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Couple Are Mutual Wills a Good Idea
Are Mutual Wills a Good Idea?

Wills, Tax & Estates expert, Louise Wilson looks at the purpose of a mutual Will and some of the disadvantages associated with this type of Will.

What is a Mutual Will

Mutual Wills are Wills drawn up by at least two people (Testators) following an agreement that during their lifetime they will not change their Wills without the consent of the others. On the death of one of the Testators, the remaining Testators can not alter their Wills. For Mutual Wills to be binding there must be an agreement made between the Testators. For the agreement to be legally binding the testators must agree not to revoke the Wills and then make the Wills in light of the agreements made.

Mutual Wills differ to other types of Wills, such as Mirror Wills. With Mirror Wills each Will is an entirely independent legal document, even though they are intended to reflect or compliment each other. Each person is however, free at any point to amend and/or revoke their Will as there is no agreement underpinning the Wills.

It is vital to make it clear within the Will whether it is a Mutual or Mirror Will and this can be achieved by including a specific clause in the Will to clearly state what type of Will it is. The law requires clear evidence that the Testators actually agreed that the Wills would be mutually binding. However, the agreement does not have to be in writing as shown in the case of Charles and Others v Fraser 2010, in which two sisters were held to have made mutual Wills even though there was no written agreement. They had expressed their intentions and wishes orally to various family members, which was deemed to be sufficient for the two Wills to be considered Mutual Wills.

What happens when one of the testator dies?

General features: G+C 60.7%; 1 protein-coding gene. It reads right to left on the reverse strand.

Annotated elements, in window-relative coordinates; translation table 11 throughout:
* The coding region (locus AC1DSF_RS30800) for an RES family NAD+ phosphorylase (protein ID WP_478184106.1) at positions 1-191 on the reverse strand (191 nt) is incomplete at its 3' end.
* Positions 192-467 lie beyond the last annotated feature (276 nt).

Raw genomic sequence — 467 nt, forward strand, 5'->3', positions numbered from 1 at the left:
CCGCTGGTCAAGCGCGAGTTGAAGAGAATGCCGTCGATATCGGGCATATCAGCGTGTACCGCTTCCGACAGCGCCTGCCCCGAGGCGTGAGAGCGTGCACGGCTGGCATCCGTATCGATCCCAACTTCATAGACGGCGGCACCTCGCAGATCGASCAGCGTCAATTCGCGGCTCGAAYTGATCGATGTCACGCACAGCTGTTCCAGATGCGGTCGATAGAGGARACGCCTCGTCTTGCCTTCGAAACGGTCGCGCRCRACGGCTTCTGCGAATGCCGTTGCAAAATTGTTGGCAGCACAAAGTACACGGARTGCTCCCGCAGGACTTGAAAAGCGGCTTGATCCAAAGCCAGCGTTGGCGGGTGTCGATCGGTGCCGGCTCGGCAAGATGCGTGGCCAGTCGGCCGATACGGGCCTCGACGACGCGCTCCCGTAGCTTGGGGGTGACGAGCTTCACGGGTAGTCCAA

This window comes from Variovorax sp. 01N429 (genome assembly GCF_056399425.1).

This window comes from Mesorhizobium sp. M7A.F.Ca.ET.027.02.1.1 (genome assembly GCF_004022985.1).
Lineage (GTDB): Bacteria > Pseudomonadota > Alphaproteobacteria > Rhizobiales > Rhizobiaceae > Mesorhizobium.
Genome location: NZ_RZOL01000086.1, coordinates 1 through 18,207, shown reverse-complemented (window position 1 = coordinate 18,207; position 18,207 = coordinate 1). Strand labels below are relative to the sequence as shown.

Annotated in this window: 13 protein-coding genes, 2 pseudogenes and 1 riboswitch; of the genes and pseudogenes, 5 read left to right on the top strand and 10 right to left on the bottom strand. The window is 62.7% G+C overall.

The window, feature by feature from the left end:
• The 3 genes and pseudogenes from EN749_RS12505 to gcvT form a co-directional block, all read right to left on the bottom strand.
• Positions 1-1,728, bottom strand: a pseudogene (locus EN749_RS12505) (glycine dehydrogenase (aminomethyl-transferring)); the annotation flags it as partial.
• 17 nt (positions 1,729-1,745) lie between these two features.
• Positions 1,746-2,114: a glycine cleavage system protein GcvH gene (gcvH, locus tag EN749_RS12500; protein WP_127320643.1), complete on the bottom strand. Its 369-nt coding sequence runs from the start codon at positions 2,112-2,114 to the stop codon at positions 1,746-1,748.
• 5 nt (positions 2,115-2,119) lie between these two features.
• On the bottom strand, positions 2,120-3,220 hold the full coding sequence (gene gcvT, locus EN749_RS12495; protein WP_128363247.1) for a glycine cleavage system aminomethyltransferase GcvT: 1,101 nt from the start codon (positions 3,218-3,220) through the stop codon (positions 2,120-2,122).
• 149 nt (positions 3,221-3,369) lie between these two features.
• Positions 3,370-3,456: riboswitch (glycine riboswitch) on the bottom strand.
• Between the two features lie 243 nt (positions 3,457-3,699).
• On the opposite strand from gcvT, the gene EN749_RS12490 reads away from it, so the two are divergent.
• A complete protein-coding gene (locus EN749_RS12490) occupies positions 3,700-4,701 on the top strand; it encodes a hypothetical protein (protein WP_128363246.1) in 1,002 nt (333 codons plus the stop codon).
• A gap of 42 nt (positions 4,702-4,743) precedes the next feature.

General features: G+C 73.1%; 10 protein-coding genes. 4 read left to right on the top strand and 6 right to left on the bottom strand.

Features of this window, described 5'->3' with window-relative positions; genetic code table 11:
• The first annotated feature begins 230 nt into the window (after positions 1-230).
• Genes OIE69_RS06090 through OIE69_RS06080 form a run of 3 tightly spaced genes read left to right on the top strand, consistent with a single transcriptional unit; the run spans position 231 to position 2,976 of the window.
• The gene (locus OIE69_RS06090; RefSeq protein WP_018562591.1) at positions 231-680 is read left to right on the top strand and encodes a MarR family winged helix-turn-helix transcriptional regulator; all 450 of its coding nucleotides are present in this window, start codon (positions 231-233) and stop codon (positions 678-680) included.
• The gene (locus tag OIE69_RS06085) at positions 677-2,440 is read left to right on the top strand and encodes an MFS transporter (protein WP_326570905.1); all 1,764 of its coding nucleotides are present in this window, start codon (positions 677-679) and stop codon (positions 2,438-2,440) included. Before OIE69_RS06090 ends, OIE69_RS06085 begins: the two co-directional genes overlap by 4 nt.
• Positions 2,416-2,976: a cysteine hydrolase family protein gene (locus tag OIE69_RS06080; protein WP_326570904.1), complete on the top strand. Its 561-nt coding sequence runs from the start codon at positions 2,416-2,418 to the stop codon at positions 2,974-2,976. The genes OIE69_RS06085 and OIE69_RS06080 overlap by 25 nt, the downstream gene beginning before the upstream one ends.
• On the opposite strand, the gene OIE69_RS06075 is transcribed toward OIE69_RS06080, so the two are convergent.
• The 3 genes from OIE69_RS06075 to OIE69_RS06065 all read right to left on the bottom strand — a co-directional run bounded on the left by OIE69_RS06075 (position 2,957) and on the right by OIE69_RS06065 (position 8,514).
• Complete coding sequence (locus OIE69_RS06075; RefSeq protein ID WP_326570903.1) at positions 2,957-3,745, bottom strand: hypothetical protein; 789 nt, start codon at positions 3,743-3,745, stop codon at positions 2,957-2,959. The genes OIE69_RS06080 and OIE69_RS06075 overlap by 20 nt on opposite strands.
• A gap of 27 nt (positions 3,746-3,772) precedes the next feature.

When the first Testator dies, the remaining Testators are bound by the terms of the Wills made together and the assets of the estate are held on what is known as a” constructive trust”, thus preventing the survivors from disposing of the assets differently. They cannot change their Wills and if they do so, the Executors of the new Will hold the assets on a constructive trust for the beneficiaries specified within the Mutual Will. Equally, during the lifetime of the surviving Testators, they are limited as to what they can do with the assets, if assets are disposed of to defeat the purpose of the agreement.

However, what if assets are not disposed of to defeat the purpose of the agreement but rather because of the needs of the Testator? For example, what happens should a surviving Testator need care and have to pay care fees? A Local authority will consider all their assets in assessing their capital means and this will include any assets inherited from the first Testator. Hence, the asset value could be seriously depleted if used to pay for those care fees. Whilst it may be possible to evidence the Mutual Will being in place, it is not clear whether a Local Authority is restricted from considering the assets as capital available for the surviving Testator. In any situation, it will be difficult and expensive for the constructive trust beneficiaries to chase their inheritance, but it will be especially hard when funds have been used in this way, if not impossible.